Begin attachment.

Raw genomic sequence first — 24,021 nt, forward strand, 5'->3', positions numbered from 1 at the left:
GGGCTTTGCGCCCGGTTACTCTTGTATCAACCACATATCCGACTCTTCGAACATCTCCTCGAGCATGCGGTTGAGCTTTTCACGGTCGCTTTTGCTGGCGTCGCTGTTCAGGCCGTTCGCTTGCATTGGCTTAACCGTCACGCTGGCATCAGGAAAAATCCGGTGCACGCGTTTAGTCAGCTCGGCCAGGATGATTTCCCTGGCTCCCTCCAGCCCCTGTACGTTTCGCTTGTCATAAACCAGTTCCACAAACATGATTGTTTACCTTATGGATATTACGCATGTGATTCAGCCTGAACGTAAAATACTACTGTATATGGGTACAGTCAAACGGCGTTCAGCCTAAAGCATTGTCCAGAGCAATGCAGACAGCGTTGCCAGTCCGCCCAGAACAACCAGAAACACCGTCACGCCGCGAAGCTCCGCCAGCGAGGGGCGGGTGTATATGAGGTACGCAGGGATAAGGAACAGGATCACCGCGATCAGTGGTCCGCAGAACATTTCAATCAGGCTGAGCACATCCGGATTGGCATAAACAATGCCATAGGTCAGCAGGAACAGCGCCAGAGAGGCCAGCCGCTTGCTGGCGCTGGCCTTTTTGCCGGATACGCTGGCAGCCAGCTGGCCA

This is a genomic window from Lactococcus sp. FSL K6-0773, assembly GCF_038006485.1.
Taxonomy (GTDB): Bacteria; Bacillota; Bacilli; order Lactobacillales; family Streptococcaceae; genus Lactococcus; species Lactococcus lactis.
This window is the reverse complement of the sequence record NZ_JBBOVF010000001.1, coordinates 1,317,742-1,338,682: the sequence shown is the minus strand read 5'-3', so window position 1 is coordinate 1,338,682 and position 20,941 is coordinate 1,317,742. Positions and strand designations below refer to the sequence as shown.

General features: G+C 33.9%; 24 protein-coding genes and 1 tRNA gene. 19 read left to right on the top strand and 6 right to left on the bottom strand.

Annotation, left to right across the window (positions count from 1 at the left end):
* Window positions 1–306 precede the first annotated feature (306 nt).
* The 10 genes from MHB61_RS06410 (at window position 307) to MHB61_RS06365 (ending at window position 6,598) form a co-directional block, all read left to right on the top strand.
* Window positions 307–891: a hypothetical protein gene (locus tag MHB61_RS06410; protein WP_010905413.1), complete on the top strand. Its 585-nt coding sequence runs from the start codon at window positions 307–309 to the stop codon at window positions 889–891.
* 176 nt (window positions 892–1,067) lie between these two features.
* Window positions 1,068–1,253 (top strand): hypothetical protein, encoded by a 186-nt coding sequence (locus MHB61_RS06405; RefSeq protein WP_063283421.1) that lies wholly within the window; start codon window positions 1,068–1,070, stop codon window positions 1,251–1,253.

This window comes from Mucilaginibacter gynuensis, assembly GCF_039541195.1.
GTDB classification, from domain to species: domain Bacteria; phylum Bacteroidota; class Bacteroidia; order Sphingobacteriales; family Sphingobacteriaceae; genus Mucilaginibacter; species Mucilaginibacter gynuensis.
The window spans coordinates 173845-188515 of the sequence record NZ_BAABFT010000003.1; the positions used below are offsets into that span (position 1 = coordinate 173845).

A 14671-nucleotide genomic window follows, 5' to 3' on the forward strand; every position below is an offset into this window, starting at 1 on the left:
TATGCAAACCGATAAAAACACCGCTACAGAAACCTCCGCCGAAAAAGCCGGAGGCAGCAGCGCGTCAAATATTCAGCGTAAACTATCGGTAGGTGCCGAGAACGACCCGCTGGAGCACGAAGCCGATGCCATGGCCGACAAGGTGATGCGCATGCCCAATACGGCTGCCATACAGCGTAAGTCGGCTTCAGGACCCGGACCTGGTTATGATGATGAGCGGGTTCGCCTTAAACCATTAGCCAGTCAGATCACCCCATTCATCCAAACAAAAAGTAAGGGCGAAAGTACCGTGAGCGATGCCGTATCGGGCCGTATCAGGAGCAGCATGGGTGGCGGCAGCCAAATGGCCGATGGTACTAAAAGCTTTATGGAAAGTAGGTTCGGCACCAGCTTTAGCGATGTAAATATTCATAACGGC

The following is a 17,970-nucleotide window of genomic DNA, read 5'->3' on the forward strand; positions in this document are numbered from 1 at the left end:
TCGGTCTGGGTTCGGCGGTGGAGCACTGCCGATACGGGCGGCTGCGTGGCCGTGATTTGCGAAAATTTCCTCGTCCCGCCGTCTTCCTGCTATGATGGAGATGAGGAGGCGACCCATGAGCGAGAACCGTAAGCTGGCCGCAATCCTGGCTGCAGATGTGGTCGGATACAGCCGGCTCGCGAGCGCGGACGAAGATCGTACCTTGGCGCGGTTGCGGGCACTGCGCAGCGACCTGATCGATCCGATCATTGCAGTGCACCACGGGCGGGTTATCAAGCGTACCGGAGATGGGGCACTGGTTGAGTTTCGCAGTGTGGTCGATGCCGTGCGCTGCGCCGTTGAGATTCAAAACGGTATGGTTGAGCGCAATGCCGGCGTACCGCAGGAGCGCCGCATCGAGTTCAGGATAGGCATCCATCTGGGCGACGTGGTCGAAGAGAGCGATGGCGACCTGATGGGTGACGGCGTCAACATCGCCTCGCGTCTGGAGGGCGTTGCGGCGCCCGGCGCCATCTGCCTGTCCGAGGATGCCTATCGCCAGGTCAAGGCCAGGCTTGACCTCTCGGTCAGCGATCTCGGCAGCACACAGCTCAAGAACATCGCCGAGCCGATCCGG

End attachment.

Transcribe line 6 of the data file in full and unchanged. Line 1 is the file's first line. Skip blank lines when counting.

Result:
General features: G+C 33.9%; 24 protein-coding genes and 1 tRNA gene. 19 read left to right on the top strand and 6 right to left on the bottom strand.